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Mil Mi-14 (Haze)

Soviet Union (1975)
Picture of Mil Mi-14 (Haze) Anti-Submarine Warfare (ASW) / Maritime Patrol Navy Helicopter
Picture of Mil Mi-14 (Haze) Anti-Submarine Warfare (ASW) / Maritime Patrol Navy Helicopter Picture of Mil Mi-14 (Haze) Anti-Submarine Warfare (ASW) / Maritime Patrol Navy Helicopter
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The Soviet-era Mil-14 Haze was developed exclusively for the maritime Anti-Submarine Warfare role - some still see operations with global customers today.


Detailing the development and operational history of the Mil Mi-14 (Haze) Anti-Submarine Warfare (ASW) / Maritime Patrol Navy Helicopter.  Entry last updated on 6/22/2018. Authored by Staff Writer. Content ©www.MilitaryFactory.com

The Mil Mi-14 (NATO codename of "Haze") is a maritime conversion of the popular Soviet-era Mi-8 transport helicopter. It retains much of the form and function of its land-based predecessor but adds capabilities in the realm of submarine hunting, Search and Rescue and mine / mine-countermeasures. The Mi-14 has an inherent design quality about it to land and take-off from water sources and can be outfitted with torpedoes, depth charges, naval mines and conventional drop bombs - held in a watertight belly compartment. While only some 230 were originally built, the type continues in active service with several former Soviet allies. Production spanned 1969 until 1986 with the key operator becoming Soviet Naval Aviation.

The original Mi-8 was first-flown in prototype form on July 7th, 1961 and was introduced into service in 1967. It provided a natural successor to the aging line of Mi-4 helicopter which held origins back in the early 1950s. The Mi-8 went on to see a plethora of global operators adopt the type and these were flown in various roles while some 17,000 units have been produced from 1961 to today (2017).

From this proven framework was born the Mi-14 in a 1968 initiative and this gave rise to the "V-14" prototype designation. The twin-engine arrangement of the Mi-8 was retained and large sponsons were added to the four-point undercarriage for on-water landings and take-offs. The engines of choice became 2 x Klimov TV3-117MT turboshaft engines used to drive a five-bladed main rotor and three-bladed tail rotor (offset to starboard). In testing the prototype, the TV2-117 engine would be used instead. The crew would number four personnel.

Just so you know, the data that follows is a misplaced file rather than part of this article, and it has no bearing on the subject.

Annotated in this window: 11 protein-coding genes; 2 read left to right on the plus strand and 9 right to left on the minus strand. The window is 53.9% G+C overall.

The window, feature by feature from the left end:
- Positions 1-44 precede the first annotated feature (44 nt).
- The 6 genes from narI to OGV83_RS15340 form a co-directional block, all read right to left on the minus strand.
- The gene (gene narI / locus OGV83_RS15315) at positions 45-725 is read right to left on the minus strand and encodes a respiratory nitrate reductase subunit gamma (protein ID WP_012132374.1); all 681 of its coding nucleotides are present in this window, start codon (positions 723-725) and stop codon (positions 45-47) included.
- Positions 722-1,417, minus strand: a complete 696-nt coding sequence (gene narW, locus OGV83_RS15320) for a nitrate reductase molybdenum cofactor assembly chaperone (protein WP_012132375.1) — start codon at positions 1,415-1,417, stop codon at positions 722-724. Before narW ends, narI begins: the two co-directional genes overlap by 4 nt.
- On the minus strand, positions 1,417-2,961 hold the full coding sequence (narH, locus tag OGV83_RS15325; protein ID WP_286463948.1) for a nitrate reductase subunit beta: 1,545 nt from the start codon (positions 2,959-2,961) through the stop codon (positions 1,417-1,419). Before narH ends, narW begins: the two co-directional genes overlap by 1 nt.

A first-flight was recorded on August 1st, 1967 and production then ensued in 1973, this large gap brought about by issues with the engines and avionics fit. In service, the aircraft was designated "Mi-14" and known to NATO as "Haze". Service entry occurred in May of 1976 and the series was in active service up until 1996 when thawing relations between the United States and Russia ultimately forced their withdrawal.


Picture of the Mil Mi-14 (Haze) Anti-Submarine Warfare (ASW) / Maritime Patrol Navy Helicopter
Picture of the Mil Mi-14 (Haze) Anti-Submarine Warfare (ASW) / Maritime Patrol Navy Helicopter


While V-14 represented the prototype used in testing the series, Mi-14PL ("Haze-A") became the initial production form. This model was used in the Anti-Submarine Warfare (ASW) role and carried a towed Magnetic Anomaly Detector (MAD) as well as sonobouys and search radar. Armament was a torpedo, depth charges or bombs. Performance specs included a maximum speed of 230 kmh and a range (ferry) of 1,135 kilometers. Its service ceiling was listed at 3,500 meters.

This mark was followed by the improved Mi-14PLM with all-new radar fit, new ASW equipment and modern digital processing. The Mi-14BT ("Haze-B") was a mine-sweeping platform lacking the ASW functionality and about 30 were built to the standard. Several made their way to the Bulgarian and East German navies. Mi-14PS ("Haze-C") was a dedicated Search & Rescue model and outfitted with applicable equipment for the role.

The Mi-14PZh was a conversion of the Mi-14BT for fire-fighting duties. These were followed by the Mi-14PZh "Eliminator III" of same form and function. The Mi-14GP was a general purpose model for passenger hauling duties, seating some twenty-six in relative comfort. The Mi-14P was another civilian market model and this sat twenty-four.

The Poles were key recipients of the Mi-14 and knew it as the Mi-14PL/R. A pair of these flew in SAR guises (lacking ASW equipment). The Polish Navy used the related Mi-14PX in SAR training role.

Current (2017) operators of the Mi-14 Haze series include Georgia, Libya, North Korea, Pakistan, Poland, Republic of the Congo, Syria and Ukraine. There are calls by the modern Russian Navy to reactivate the series for frontline service due to deteriorating relations with the United States. These would be reinstated with the Black Sea and Northern fleets of the Navy, resuming their patrol roles.